The House Finance Committee yesterday began discussing proposed amendments to the island’s foreclosures law despite frantic calls by the government and the banking industry that the timing is wrong.
Finance Minister Harris Georgiades urged opposition MPs to delay voting on the proposed changes that could weaken lenders’ ability to recover loans and trigger a chain reaction of adverse side effects.
The five proposals were tabled by centre Diko, the Green party, Solidarity Movement and Citizens’ Alliance Movement.
The Minister pleaded that it was best to wait until the fledgling ‘Estia’ scheme, which provides relief to primary homeowners who cannot meet their obligations, kicked in.
And that some time should be allowed for the scheme’s effectiveness to be assessed before tinkering with the law on foreclosures.
Technocrats from the Central Bank of Cyprus and the Association of Cyprus Banks backed the Minister, warning that international rating firms will immediately downgrade the island’s economy if the foreclosures bill becomes toothless.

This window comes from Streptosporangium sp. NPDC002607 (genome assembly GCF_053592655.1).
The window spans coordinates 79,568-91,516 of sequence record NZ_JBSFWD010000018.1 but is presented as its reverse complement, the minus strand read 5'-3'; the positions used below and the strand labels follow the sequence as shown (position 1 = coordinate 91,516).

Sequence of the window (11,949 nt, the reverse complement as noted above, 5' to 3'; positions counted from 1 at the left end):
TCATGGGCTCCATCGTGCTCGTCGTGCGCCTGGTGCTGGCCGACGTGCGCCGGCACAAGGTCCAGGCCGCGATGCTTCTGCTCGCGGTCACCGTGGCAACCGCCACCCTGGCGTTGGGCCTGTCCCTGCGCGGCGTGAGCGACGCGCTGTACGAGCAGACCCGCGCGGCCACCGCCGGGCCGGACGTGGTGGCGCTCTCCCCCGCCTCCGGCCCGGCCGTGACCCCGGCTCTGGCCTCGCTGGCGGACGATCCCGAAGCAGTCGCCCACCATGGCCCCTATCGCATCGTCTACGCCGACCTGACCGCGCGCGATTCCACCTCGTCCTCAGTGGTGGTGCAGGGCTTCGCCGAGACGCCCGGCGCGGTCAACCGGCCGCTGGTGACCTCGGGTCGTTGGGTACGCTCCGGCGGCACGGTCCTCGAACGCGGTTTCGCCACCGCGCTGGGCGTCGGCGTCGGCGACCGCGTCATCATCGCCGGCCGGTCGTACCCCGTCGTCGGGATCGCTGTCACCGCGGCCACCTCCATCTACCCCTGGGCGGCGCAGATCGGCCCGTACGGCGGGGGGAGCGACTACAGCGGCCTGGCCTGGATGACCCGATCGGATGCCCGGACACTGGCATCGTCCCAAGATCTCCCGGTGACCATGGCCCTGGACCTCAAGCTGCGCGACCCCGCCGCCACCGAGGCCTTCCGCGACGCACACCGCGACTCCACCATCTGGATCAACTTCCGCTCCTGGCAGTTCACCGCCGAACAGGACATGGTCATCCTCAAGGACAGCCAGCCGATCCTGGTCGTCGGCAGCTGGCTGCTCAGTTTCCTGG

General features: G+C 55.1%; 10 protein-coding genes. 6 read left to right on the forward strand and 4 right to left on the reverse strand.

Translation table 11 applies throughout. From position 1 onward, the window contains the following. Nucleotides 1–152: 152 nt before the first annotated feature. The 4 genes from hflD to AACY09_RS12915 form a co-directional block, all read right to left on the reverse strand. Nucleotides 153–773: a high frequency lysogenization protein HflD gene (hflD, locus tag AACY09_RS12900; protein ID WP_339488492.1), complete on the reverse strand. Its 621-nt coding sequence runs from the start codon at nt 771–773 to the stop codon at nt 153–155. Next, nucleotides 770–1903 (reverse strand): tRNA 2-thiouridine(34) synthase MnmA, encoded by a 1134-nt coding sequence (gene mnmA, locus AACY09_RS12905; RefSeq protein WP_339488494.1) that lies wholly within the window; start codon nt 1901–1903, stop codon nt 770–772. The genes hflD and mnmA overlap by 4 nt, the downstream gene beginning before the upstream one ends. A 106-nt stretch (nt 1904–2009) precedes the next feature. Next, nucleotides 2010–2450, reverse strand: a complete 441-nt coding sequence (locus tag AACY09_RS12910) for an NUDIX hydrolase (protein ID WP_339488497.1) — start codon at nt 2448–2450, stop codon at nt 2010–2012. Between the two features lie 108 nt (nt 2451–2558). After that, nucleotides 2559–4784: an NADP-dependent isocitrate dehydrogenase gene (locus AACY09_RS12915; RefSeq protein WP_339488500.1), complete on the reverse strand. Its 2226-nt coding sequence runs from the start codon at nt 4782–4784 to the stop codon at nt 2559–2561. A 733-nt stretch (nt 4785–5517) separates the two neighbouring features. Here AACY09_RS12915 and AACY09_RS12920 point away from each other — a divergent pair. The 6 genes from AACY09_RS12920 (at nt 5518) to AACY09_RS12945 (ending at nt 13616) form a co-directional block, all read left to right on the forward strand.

They also argued that the European Central Bank will negatively review guarantees on borrowers’ loans, while problems will also arise with forecasts by credit institutions.
The law on foreclosures was amended in 2018 to make it more effective, some four years after it was passed by parliament with changes that essentially rendered it toothless and unable to help banks reduce non-performing loans.
A Central Bank of Cyprus representative told lawmakers that currently in Cyprus NPLs account for 30 per cent of all loans, compared to the eurozone average of 3 per cent.
At the same time, a representative of the banks’ Association said concerns that debtors could be thrown out of their homes appear unfounded. For example, he added, to date Bank of Cyprus has restructured some 28,700 loans. Over the past 12 months, only 921 of these restructurings related to home loans.
In the same time period, the bank foreclosed on 242 properties. Not one of the foreclosed properties was a primary home.
Fifty percent of the foreclosures related to undeveloped plots of land, and the rest were villas and commercial properties.
The Cyprus Chamber of Commerce and Industry as well as the Cyprus Employers Federation (OEB) also expressed their opposition to the proposed amendments.